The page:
Tuning adhesion failure strength for tissue-specific applications
Soft tissue adhesives are employed to repair and seal many different organs, which range in both tissue surface chemistry and mechanical challenges during organ function. This complexity motivates the development of tunable adhesive materials with high resistance to uniaxial or multiaxial loads dictated by a specific organ environment. Co-polymeric hydrogels comprising aminated star polyethylene glycol and dextran aldehyde (PEG:dextran) are materials exhibiting physico-chemical properties that can be modified to achieve this organ- and tissue-specific adhesion performance. Here we report that resistance to failure under specific loading conditions, as well as tissue response at the adhesive material–tissue interface, can be modulated through regulation of the number and density of adhesive aldehyde groups. We find that atomic force microscopy (AFM) can characterize the material aldehyde density available for tissue interaction, and in this way enable rapid, informed material choice. Further, the correlation between AFM quantification of nanoscale unbinding forces with macroscale measurements of adhesion strength by uniaxial tension or multiaxial burst pressure allows the design of materials with specific cohesion and adhesion strengths. However, failure strength alone does not predict optimal in vivo reactivity. Thus, we demonstrate that the development of adhesive materials is significantly enabled when experiments are integrated along length scales to consider organ chemistry and mechanical loading states concurrently with adhesive material properties and tissue response.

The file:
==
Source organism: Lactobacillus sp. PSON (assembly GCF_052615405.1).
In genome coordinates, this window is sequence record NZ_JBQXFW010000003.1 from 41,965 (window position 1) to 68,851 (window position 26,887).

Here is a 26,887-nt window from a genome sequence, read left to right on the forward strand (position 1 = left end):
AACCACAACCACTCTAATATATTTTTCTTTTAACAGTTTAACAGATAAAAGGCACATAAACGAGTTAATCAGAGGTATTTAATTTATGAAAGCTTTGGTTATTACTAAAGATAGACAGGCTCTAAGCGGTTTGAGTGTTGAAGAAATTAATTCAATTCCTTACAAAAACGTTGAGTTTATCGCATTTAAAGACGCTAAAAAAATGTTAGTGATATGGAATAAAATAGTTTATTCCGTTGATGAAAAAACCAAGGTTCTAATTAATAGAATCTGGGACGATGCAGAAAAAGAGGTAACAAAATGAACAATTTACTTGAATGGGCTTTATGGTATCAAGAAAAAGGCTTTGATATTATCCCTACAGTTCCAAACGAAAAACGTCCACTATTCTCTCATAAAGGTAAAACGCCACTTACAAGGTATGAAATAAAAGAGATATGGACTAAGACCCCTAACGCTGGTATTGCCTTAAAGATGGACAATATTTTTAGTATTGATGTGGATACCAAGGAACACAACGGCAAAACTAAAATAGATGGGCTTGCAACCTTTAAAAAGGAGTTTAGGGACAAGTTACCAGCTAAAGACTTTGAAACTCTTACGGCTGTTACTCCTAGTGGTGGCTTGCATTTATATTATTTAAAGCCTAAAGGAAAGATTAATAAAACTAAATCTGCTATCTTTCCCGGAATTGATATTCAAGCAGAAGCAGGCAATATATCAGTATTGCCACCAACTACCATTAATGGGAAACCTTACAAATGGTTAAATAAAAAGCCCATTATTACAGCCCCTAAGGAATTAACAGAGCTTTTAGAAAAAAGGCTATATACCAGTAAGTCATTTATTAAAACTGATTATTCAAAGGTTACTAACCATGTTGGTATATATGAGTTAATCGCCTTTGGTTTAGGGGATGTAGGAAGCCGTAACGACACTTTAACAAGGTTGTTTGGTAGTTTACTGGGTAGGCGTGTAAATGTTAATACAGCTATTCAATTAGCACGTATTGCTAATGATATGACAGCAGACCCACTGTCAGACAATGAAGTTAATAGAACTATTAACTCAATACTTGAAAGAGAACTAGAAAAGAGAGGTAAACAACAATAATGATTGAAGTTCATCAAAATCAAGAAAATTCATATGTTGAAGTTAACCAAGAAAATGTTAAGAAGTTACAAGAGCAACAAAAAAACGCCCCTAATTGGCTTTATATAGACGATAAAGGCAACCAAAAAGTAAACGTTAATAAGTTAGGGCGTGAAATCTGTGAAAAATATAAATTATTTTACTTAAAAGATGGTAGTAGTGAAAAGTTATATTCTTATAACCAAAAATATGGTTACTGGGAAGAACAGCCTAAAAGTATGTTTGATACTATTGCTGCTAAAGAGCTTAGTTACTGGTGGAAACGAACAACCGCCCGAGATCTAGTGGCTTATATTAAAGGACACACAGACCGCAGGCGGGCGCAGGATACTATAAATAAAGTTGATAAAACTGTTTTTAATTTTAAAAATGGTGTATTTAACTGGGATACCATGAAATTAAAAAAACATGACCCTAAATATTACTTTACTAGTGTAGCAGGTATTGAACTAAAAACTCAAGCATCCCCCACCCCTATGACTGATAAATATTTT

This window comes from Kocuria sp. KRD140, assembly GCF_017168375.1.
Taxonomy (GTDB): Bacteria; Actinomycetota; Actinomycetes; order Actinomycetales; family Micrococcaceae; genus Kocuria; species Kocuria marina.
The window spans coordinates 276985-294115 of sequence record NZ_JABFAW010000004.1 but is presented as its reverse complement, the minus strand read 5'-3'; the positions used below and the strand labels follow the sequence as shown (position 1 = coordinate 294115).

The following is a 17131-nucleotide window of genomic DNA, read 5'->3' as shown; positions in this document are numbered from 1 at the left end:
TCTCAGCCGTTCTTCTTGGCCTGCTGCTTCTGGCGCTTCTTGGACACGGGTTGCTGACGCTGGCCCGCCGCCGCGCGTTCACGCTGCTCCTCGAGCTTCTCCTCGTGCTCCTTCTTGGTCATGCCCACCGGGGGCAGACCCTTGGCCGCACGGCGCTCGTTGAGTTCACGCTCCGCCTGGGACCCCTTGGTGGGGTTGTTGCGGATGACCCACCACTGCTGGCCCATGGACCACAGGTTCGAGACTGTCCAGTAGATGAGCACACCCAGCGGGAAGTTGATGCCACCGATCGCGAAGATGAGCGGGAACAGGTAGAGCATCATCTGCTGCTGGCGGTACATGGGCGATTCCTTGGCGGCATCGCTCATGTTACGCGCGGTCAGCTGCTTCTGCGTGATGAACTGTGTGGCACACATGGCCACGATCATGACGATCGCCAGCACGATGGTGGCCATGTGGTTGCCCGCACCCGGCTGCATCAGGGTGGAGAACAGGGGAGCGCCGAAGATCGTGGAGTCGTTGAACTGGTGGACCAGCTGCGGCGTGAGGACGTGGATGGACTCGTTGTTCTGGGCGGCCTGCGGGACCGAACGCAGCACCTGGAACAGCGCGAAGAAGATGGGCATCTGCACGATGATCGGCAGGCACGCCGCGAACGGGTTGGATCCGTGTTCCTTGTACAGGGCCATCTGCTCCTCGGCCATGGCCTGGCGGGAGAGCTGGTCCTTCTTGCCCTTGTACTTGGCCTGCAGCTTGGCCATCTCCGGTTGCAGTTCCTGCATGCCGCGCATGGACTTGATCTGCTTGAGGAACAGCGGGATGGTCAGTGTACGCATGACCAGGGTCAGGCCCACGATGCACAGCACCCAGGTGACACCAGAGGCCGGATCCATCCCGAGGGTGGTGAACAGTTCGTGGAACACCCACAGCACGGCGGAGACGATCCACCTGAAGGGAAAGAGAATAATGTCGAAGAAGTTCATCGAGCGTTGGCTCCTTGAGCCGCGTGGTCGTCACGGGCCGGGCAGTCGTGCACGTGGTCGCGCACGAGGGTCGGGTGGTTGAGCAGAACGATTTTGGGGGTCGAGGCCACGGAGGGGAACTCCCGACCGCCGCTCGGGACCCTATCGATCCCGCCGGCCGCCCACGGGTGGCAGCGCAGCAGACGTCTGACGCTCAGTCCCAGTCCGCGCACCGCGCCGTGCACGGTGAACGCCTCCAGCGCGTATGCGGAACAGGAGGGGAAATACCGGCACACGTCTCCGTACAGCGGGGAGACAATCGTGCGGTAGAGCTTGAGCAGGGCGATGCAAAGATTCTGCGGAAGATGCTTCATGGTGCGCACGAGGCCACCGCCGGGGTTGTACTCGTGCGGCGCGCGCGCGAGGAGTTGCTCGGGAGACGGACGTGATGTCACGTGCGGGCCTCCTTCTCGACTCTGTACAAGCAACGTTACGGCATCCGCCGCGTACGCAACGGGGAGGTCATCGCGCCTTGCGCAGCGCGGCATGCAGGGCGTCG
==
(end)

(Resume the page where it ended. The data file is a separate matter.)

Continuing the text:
Journal: Acta Biomaterialia - Volume 7, Issue 1, January 2011, Pages 67–74